In the real world, various populations don't get out of hand because they compete with each other for food and resources. If the wolf population gets too high, the rabbits get hunted to extinction, and then the wolves starve.
Vampires at least are smart enough to recognize that every spawn is potential competition and fewer villagers to go around. Thus they probably avoid siring more spawn unless they need the additional numbers (assuming a vampire can choose between creating a spawn and simply drinking a corpse dry).
Shadows and other less intelligent undead presumably have other forces at work. True, they can't starve to death, but they must have some sort of "resource" that they compete over. Perhaps there's a limited amount of negative energy on this plane, and thus a hard limit on the total amount of undead there can be at any one time? Perhaps evil clerics casting Inflict spells are actually increasing the frequency of undead rising?
TriOmegaZero, The Mafia and street gangs aren't "thieves' guilds" as they usually appear in fiction, though there are key similarities.
Street gangs are usually more like "Assault and Battery Guilds" or "Drug Merchants' Guilds" instead of true Thieves' Guilds. They operate more like militias who don't recognize the government's claim on "their territory", and the main reason to join one is to protect yourself from the other. If the Jets know you're a Shark, they'll hate you all the more but they're less likely to actually mug you because they know you've got friends who'll reciprocate. Any theft they commit is just a side effect of having already beaten you up anyway.
The Mafia is a closer fit, but it still looks more like "a group of friends who share illegal hobbies" or sometimes it's one guy (the Don) and a crowd of underlings and henchmen. While they definitely steal more than street gangs, they usually do it with embezzlement and intimidation tactics backed up by the occasional "cement shoe shine".
Thieves' Guilds, as portrayed in fiction, are focused on the art of burglarization. Their goal isn't just to rob you, but to keep you from ever finding out WHO robbed you. Lockpicks, felt-soled shoes, the whole nine yards. That, as an organization, can't really exist because:
1) The threat of punishment for betrayal doesn't hold water. The treacherous thief has already learned how to burglarize undetected, so his guildmates won't be able to pin it on him. And since the higher-ups explicity AREN'T coldblooded killers like in a street gang or Mafia, their punishment won't be severe enough to scare potential traitors into loyalty.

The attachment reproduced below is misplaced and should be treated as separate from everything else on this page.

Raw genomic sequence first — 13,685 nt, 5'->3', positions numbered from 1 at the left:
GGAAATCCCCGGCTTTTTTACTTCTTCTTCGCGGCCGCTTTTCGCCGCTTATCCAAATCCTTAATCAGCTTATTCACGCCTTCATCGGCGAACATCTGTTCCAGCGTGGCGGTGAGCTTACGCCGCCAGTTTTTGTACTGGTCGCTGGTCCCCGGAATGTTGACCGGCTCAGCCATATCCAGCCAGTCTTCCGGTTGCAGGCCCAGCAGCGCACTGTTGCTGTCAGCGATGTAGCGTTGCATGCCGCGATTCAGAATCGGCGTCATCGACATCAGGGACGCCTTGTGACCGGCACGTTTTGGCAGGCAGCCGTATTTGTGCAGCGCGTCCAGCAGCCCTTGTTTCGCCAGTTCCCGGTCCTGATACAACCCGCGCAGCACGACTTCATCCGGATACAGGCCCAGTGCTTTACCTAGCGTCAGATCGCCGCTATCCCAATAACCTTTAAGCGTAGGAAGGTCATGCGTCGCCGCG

2) The organization is too secret to recruit new members. Up-and-coming thieves would be unlikely to accept an invitation because they've never heard of the Thieves' Guild-- they'd see the recruiter as a lone conman with a tall tale trying to swindle his way into a cut of the take. And if the Guild expects to maintain its secrecy, it can't offer membership to any thief it hasn't had a chance to properly investigate... and any aspiring thief the Guild is able to actually locate and pin crimes on probably isn't good enough to join.
3) If the organization isn't secret, then its members will inevitably either be caught or be forced to pay off law enforcers (which cuts into their profits).
Honestly, the whole idea of a thieves' guild never made any sense to me at all. You're talking about a business organization composed entirely of people whose only defining characteristic is their willingness to flout the property rights of others. It's only a matter of time before such an organization cannibalizes itself as members start stealing from each other. You can't suggest that they won't, because you've BUILT THE ENTIRE GUILD out of people who WILL steal things from other people. If Tom the Thief didn't listen to the king, the sheriff, or his knights when they told him everybody else's wealth is off-limits, why will he listen to you when you tell him that yours is?
The farthest I can stretch my disbelief to is that a circle of friends might take up theft as a hobby and share stories of their heists with each other. Maybe they'd share leads on promising marks, or buy stolen goods off of each other, and if they caught wind of someone else stealing stuff they might invite him to joint heir little social club, but they could never hope to actually operate as a guild that has active members in multiple cities/towns/villages and confers benefits onto its members.